How the testing is performed


Very short (less than a 1000th or 1/1000 of a second), safe bursts of electricity that may feel similar to a rubber band snapping against the surface of one’s skin are applied to stimulate each nerve to be studied.  Most people describe the testing as more surprising than painful, and there are no long-term side effects.  The electrical message needs to travel from the surface of your skin down to your nerve, so your skin will be scrubbed with alcohol to ensure that salts and oils are removed.  Common sites that are stimulated include: the wrists, around the elbow, the ankle and around the knee.  The series of pulses increases in intensity from something barely perceptible to something that may feel like an uncomfortable, startling, tingling sensation that is similar to an everyday static electricity shock.  It is normal for one’s hand or foot to twitch in response to the impulse, and the time it takes for a muscle to respond is recorded.  The technician is attempting to capture your nerve’s best ability to conduct the electrical message on the EMG machine.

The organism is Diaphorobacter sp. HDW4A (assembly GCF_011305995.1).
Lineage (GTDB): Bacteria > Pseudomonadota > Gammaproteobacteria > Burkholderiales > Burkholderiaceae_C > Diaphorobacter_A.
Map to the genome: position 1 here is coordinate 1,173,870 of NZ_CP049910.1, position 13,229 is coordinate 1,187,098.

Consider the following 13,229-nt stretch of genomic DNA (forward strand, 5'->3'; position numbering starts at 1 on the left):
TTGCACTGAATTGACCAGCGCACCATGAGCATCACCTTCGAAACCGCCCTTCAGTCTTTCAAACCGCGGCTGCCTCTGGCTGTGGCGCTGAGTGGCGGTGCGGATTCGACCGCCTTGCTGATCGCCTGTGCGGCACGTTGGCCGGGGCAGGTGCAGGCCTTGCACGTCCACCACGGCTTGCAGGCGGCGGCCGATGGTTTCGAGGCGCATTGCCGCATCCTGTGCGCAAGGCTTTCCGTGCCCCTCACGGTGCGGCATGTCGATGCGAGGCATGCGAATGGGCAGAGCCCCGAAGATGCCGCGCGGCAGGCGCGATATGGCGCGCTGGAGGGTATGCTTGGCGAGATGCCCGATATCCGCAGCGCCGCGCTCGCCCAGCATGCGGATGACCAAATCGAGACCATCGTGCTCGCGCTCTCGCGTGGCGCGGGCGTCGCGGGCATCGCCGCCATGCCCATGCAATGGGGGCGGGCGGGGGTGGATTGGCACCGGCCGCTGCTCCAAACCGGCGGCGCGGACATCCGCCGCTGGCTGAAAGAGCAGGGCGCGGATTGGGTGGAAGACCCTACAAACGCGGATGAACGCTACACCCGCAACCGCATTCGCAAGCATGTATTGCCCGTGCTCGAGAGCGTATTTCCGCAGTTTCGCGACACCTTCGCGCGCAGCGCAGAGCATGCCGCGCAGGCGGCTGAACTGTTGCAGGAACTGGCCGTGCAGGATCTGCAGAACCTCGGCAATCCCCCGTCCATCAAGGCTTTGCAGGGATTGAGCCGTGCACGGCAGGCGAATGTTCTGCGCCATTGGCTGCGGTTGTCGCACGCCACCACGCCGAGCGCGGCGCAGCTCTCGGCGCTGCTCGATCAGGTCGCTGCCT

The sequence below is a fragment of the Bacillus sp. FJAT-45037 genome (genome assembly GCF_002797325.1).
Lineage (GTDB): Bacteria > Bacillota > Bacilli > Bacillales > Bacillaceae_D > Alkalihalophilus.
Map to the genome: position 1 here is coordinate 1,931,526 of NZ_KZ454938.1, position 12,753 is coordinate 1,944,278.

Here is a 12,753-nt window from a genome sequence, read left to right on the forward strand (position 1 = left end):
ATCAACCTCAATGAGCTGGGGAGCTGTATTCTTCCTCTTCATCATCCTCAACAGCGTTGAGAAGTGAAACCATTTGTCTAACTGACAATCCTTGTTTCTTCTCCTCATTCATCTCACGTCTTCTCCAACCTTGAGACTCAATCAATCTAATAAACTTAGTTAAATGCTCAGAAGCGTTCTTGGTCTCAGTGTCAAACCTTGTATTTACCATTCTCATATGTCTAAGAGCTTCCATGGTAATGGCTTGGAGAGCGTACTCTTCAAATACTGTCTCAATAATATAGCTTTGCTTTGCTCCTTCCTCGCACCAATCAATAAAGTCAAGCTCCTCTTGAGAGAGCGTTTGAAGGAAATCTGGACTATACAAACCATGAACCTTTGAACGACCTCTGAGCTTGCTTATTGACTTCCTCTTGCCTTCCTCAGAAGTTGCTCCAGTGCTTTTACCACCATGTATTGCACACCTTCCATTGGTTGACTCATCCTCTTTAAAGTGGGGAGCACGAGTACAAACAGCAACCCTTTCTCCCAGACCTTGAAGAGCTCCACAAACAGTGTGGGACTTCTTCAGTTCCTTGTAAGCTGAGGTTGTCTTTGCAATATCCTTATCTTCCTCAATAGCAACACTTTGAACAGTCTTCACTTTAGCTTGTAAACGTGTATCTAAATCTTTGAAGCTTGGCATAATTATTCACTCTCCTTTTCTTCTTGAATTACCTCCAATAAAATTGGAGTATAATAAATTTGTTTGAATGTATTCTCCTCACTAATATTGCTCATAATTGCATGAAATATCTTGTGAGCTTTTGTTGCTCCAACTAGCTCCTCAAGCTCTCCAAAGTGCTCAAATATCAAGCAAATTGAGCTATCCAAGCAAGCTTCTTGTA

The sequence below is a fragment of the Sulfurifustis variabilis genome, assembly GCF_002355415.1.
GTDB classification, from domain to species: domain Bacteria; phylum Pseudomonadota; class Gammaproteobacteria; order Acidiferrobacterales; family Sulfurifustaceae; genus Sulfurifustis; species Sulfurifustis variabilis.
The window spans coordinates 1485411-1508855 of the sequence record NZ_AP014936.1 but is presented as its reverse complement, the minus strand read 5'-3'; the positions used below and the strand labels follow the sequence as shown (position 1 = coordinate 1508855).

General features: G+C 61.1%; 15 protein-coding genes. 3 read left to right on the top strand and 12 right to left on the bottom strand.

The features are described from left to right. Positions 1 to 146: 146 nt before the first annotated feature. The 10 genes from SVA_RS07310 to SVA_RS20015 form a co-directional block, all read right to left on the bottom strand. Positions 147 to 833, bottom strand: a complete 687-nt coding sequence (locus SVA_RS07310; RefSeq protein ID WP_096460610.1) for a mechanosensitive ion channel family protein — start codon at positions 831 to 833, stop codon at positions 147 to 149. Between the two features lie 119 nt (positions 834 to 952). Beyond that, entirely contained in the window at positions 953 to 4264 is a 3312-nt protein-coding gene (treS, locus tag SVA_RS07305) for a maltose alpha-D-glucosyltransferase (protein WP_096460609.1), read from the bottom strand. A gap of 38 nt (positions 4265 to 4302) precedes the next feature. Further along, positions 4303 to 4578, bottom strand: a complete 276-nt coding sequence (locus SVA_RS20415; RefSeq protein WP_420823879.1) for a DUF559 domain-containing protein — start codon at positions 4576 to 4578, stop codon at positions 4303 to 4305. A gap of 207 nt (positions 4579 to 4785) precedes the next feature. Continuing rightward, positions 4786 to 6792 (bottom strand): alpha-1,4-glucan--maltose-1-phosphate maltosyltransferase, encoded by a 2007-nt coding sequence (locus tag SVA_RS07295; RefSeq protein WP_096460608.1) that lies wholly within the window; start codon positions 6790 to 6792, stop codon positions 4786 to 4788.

IMG_6464The data that you and the technician collect together will be shared with your doctor who will interpret the results and immediately evaluate whether the second part of the test, the actual electromyography, is indicated.  When it is, your doctor will insert a tiny disposable needle into selected muscles to examine the electrical activity in your muscle fibers.  You will hear your own muscles “chatter” and be able to see the electricity in your muscles.  The needle feels more like a small pinch since nothing will be injected.  Your doctor has been specially trained to interpret what the “muscle language” signifies.  He or she may ask you to tighten specific muscles.  Essentially, it is a means to directly hear your muscles communicate their side of the story as it relates to your symptoms.